Companion animals, especially dogs, are often regarded as some of the best therapy and support systems for members of the military. They play an important role in the physical and mental health for soldiers, before, during and after active duty by reducing stress levels and providing companionship and unconditional love. However, when the men and women of the armed forces are deployed or away for training, their furry family members are left behind. Arranging care for them can be a daunting task, but there are several unique options available to military families and their companions during their time apart.
If they are lucky enough, many dogs and cats are cared for by extended family members and friends. Moms, dads, grandparents and even fellow military families take on the important role of caretaker for months, or even years, at a time. This is usually the least stressful option for both the service member and their four-legged friend. Consistency and routine go a long way when easing the stress of separation and the anxiety associated with loss.
Still, arranging appropriate care when being deployment is a critical, yet often heartbreaking task. Family members may be willing to take children during a time of hardship, but cannot care for a pet for financial or medical reasons. Other times, military members don’t have the network of family and friends who can accommodate an animal for many months at a time. In these cases, animals may end up in local shelters or with the humane society and the service member has lost their companion. Not all service members are educated about the options available to them for animal care.
Keeping families together, especially post-deployment, is important to the health and wellbeing of those who serve in the military – this includes fur children too. Being in the military should not deter families from keeping and caring for their animals. Unfortunately, finding the best care with trusted caregivers is one more To Do before training or deployment and is the responsibility of the service member. Luckily, there are many organizations that are designed to meet the variety of needs of current military members, veterans and their animals.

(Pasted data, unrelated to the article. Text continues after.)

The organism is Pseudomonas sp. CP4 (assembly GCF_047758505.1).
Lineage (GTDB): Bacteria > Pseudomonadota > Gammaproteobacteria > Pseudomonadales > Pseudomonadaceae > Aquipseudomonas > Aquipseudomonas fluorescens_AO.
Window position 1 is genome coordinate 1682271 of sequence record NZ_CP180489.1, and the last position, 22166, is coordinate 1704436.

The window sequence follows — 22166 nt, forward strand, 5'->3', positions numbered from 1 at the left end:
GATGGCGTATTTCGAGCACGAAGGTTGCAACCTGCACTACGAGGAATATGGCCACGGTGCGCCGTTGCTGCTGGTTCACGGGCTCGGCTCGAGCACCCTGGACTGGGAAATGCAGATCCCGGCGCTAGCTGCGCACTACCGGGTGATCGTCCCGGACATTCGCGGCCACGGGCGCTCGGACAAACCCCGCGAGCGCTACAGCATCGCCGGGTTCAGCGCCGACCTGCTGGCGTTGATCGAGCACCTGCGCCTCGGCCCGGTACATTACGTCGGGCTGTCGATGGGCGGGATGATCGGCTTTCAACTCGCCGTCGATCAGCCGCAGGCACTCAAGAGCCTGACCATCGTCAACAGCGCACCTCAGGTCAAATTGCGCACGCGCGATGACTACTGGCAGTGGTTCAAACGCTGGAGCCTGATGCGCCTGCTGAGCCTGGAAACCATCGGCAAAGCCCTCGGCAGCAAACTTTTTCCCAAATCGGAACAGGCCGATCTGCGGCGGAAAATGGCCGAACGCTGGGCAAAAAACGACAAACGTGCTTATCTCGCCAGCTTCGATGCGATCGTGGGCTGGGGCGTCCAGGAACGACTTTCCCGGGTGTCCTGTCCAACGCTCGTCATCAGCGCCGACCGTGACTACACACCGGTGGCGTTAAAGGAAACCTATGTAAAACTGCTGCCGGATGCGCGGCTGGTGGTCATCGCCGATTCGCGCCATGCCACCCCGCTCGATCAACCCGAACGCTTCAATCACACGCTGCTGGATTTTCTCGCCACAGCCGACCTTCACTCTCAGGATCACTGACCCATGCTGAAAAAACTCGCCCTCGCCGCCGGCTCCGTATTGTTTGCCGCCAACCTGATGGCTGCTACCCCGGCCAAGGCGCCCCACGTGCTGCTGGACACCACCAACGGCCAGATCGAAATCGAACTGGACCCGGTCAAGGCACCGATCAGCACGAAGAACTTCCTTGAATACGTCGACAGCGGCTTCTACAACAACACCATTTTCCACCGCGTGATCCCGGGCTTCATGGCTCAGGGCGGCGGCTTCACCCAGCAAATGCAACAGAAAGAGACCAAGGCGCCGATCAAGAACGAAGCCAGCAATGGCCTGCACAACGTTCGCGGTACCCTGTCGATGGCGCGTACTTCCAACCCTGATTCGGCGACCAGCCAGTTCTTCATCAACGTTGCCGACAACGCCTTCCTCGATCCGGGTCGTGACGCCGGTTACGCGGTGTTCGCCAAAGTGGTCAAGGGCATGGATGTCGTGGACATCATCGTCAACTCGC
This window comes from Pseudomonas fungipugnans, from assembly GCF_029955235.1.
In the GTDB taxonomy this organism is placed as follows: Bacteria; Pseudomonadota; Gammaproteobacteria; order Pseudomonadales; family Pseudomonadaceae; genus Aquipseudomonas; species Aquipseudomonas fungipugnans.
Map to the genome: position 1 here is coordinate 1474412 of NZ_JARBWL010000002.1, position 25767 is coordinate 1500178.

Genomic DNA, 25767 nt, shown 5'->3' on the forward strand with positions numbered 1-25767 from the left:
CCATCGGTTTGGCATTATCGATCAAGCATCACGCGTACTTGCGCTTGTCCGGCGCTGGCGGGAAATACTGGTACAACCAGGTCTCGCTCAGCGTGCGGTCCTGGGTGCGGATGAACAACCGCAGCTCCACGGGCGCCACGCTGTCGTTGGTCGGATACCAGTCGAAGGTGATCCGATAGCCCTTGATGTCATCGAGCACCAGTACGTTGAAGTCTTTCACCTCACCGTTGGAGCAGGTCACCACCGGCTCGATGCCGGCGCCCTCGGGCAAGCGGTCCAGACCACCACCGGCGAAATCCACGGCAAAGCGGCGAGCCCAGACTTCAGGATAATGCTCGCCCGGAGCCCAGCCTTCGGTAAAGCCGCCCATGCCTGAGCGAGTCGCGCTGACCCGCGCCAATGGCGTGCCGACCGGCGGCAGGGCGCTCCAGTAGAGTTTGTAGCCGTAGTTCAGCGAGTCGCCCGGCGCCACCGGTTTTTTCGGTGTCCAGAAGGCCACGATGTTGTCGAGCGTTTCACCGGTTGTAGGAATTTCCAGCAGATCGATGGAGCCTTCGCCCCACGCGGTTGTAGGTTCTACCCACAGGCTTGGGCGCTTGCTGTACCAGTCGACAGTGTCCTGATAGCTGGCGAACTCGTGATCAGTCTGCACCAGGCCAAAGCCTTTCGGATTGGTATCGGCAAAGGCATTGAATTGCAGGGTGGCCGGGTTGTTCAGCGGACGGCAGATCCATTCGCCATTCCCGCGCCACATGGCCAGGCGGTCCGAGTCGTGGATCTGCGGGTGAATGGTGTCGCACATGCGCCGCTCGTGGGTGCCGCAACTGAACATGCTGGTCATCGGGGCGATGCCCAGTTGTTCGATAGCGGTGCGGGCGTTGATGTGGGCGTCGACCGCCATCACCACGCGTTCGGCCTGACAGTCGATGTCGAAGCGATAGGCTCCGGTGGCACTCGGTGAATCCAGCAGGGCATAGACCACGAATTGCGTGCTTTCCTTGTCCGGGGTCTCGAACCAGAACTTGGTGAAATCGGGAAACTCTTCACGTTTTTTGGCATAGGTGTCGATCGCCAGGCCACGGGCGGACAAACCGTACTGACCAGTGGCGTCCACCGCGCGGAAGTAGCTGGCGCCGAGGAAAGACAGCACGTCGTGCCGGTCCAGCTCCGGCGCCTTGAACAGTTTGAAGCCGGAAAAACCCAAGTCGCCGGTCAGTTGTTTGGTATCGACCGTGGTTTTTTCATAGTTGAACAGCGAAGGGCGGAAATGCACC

PACT for Animals, a nonprofit organization, has a military foster program that places animals in temporaryIMG_3166 foster homes until they can be reunited with their owners. They provide free screenings and matching programs for those who are in the hospital for extended periods of time, on deployment, or in other crisis situations.
Dogs on Deployment, also a national nonprofit, offers an online network for service members to search for volunteers who are willing to foster their pet during a service commitment. Service members and their dogs are screened and then connected with a suitable network of people who can provide a loving home and suitable care environment. Created by an active duty military couple with several animals of their own, the group knows first-hand the value of trusted animal care.
Guardian Angels for Soldier’s Pet works to assist active duty, veterans, wounded warriors and their companion animals. They are active in all 50 states and to all branches of service, including the National Guard and Reserves. They are one of a handful of groups who address the needs of veterans and their pets – not just active military.
These groups exist as a way for military members and veterans to avoid relinquishing their companion during times of active duty or hardship. They rely heavily on the pet owners and volunteers to connect with each other and manage the care of the pets. Planning many months in advance is also a key factor in finding a successful foster home.
Deployment is not an easy situation, but luckily there are credible, dependable, and worthy organizations that dedicate their time to supporting those who sacrifice so much for our freedoms. Whether a military member can plan for deployment or is only given a moment’s notice, a trusted network for companion animal care can save a four-legged friend from life-long separation. And a service member from a year of worry.